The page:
He did not sound as though he intended to put a lot of money aside for the lean years.

Mr. Hammond: The gentleman in question went on to try his luck, lose and depart from these Benches. The Conservative party, too, has moved on in the past few years. We are always happy when Labour or Liberal Democrat Members offer quotes that merely serve to emphasise the extent to which my right hon. Friend the Member for Witney (Mr. Cameron) has changed the direction of the Conservative party.

Mr. Browne: Will the hon. Gentleman give way?

Mr. Hammond: No, I want to make some progress.

Where did it all go wrong? The Prime Minister must ask himself that question every morning when he wakes up. It went wrong because he swallowed his own line on boom and bust. He started behaving as though the good times—the NICE years—were here for ever, and there were no rainy days to prepare for, and no roof to fix while the sun was shining. He borrowed through a boom, apparently oblivious to the need to prepare for the possibility that it would not be perpetual. Now he can stick “inappropriate pro-cyclical fiscal policy” on his mantelpiece next to “post-neoclassical endogenous growth theory”— [ Interruption. ] I think I said it okay, didn’t I? For seven consecutive years he predicted that the deficit would turn into surplus three years out, and for seven consecutive years that target was rolled forward. He offered jam tomorrow, like putting a carrot in front of the donkey. While competitors and trading partners such as Australia, Sweden, the Czech Republic, Denmark and South Korea used the worldwide boom in trade and economic growth to pay off their public debt—making them well placed to weather the slowdown—he rolled out more, right the way through the good years.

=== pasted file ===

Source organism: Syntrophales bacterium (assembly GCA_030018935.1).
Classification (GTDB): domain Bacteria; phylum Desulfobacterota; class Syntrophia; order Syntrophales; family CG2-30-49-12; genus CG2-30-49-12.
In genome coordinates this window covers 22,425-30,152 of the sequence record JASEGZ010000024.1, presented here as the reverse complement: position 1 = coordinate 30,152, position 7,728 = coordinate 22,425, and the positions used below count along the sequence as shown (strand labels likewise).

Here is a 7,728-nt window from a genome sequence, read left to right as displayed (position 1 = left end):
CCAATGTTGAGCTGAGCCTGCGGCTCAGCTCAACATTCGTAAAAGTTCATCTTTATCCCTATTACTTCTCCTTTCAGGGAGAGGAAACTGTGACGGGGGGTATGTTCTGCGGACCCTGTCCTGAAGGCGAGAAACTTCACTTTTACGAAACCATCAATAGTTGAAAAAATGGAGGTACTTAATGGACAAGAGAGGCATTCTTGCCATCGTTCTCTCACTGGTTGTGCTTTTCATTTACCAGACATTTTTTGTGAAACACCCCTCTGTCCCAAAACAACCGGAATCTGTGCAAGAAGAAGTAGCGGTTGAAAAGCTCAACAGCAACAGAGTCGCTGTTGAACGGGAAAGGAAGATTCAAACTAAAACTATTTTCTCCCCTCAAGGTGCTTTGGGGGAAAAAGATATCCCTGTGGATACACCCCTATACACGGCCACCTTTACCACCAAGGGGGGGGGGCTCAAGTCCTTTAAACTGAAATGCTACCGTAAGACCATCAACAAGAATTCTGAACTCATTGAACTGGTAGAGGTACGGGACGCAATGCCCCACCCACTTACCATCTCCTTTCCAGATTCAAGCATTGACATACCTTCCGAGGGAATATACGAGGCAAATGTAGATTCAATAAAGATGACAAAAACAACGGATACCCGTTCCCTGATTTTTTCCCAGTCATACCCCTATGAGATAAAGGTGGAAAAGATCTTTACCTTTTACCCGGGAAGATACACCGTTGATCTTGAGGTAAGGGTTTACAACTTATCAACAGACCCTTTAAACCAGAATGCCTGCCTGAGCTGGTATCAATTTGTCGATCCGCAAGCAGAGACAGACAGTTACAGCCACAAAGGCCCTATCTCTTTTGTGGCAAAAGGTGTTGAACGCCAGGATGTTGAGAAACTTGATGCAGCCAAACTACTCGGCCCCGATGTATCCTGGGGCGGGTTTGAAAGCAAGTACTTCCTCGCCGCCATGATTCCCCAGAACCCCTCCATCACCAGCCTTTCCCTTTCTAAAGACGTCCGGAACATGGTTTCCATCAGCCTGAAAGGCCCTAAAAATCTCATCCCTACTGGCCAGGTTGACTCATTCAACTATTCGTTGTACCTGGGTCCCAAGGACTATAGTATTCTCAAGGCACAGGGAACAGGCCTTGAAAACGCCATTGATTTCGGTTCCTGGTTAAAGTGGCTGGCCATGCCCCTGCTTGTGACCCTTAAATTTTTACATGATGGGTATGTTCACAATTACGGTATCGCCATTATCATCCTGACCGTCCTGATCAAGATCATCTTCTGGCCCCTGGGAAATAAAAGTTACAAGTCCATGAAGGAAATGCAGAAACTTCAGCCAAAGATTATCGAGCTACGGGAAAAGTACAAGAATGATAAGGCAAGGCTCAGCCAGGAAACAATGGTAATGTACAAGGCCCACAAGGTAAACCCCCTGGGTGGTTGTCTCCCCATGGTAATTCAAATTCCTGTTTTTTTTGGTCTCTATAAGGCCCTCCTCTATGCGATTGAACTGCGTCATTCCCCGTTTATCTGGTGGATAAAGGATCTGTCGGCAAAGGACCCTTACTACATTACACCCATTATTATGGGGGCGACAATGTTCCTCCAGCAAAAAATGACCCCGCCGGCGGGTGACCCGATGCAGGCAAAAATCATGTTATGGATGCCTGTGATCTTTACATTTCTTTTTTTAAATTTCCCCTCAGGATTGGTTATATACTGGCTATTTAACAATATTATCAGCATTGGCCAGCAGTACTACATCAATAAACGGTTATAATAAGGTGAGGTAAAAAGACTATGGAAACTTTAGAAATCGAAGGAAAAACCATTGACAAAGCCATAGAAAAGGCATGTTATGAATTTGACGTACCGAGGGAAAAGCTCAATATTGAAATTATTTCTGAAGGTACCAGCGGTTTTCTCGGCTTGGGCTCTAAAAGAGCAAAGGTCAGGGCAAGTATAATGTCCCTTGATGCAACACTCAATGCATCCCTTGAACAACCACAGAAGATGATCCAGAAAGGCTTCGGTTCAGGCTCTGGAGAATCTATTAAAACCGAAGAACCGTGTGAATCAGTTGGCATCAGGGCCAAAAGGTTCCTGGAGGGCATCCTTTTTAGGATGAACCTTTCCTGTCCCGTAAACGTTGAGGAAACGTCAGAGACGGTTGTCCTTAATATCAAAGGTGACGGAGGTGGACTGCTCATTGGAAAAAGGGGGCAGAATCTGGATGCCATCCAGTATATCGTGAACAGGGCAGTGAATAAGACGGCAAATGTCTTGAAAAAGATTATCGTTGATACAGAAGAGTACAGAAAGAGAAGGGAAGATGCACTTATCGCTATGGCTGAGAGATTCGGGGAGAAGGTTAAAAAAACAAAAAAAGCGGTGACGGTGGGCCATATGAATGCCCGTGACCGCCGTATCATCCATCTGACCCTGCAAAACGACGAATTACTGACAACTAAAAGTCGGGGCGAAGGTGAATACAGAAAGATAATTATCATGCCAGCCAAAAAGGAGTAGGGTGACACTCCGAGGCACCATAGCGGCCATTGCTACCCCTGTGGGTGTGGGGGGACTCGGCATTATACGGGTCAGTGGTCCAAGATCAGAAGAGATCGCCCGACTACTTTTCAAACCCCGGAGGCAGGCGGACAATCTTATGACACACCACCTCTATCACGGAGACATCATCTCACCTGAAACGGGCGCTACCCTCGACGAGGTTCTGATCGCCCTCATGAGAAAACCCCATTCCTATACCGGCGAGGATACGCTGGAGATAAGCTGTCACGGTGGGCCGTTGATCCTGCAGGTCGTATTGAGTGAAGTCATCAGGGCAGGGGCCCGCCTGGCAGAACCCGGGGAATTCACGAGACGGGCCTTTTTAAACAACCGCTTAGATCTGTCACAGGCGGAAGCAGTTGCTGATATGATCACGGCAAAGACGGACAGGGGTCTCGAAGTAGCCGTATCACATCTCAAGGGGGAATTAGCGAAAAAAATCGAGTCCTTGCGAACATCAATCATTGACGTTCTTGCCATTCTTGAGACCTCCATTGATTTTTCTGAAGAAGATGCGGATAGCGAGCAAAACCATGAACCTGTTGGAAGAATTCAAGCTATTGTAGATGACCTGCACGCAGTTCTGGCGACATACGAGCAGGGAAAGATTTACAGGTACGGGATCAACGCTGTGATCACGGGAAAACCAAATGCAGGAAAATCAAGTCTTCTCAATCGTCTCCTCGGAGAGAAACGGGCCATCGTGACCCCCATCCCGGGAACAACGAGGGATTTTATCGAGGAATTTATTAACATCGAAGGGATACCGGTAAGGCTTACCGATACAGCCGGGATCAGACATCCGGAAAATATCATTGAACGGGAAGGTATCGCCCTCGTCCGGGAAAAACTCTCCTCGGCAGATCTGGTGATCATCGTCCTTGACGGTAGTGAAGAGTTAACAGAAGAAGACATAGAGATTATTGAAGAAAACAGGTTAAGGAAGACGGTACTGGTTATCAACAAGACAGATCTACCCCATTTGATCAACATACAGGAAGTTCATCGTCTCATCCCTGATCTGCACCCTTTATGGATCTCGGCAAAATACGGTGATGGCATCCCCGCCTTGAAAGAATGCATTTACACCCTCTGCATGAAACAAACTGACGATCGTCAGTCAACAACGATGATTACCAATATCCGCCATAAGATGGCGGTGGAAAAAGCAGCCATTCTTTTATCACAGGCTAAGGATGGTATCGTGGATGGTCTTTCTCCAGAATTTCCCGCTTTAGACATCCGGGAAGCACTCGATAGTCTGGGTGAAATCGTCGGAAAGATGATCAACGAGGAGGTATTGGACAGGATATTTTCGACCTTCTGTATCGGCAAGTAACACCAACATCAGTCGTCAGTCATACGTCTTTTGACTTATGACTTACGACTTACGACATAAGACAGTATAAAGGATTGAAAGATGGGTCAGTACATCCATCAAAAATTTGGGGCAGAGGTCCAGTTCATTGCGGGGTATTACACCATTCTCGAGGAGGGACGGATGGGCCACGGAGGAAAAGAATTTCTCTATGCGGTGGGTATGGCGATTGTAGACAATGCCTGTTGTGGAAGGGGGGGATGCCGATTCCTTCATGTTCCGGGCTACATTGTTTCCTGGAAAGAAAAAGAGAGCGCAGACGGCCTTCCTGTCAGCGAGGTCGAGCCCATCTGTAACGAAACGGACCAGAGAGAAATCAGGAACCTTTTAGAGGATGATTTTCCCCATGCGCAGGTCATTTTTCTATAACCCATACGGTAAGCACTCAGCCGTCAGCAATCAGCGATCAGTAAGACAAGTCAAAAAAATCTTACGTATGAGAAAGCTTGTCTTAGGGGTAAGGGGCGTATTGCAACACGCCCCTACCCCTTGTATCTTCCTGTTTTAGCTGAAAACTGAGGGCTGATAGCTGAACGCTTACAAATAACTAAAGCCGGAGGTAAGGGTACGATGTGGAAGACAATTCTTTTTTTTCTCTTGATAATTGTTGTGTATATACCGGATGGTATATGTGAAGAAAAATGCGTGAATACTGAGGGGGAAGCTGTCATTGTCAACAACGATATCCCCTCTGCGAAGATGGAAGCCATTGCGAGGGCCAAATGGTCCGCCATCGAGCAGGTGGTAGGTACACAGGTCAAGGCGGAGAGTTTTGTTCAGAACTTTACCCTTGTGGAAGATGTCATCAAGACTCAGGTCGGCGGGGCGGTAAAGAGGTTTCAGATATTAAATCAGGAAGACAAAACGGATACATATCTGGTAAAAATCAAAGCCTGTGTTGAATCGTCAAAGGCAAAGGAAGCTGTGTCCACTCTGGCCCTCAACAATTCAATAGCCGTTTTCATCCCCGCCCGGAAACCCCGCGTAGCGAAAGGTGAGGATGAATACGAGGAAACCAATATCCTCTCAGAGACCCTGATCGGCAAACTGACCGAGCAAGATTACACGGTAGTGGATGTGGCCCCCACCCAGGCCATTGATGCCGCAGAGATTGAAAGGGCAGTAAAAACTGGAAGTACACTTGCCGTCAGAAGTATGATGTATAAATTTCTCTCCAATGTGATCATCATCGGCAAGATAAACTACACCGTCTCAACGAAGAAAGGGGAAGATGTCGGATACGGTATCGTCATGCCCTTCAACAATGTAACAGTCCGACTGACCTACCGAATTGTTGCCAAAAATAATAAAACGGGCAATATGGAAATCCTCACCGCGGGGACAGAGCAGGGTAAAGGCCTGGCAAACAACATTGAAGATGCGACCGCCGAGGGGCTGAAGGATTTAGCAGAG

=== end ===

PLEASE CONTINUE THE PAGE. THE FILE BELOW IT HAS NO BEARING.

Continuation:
So, as a third of OECD countries face the economic slowdown with their budgets in surplus, Britain, with over 3 per cent. of GDP, has the largest public sector net borrowing requirement of any country in the world bar Hungary, Egypt or Pakistan, making Italy look like a paragon of fiscal virtue.

Mr. Jim Cunningham (Coventry, South) (Lab): We all recognise that we have economic difficulties, but I noticed that when the hon. Gentleman responded to my hon. Friend the Member for Wolverhampton, South-West (Rob Marris) who asked about alternatives, he started to talk very vaguely about ID cards and that sort of thing, and in response to the hon. Member for Taunton (Mr. Browne) he mentioned the manifesto. All that he talked specifically about was cutting waste—an argument
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that is always used. May I remind the hon. Gentleman that in 1997 we inherited a situation in which 50p in every pound went to pay off debt? The hon. Gentleman did not touch on those things. The Conservatives borrowed their way through the ’80s and the ’90s, so what is their solution to the problem now, as it is worldwide?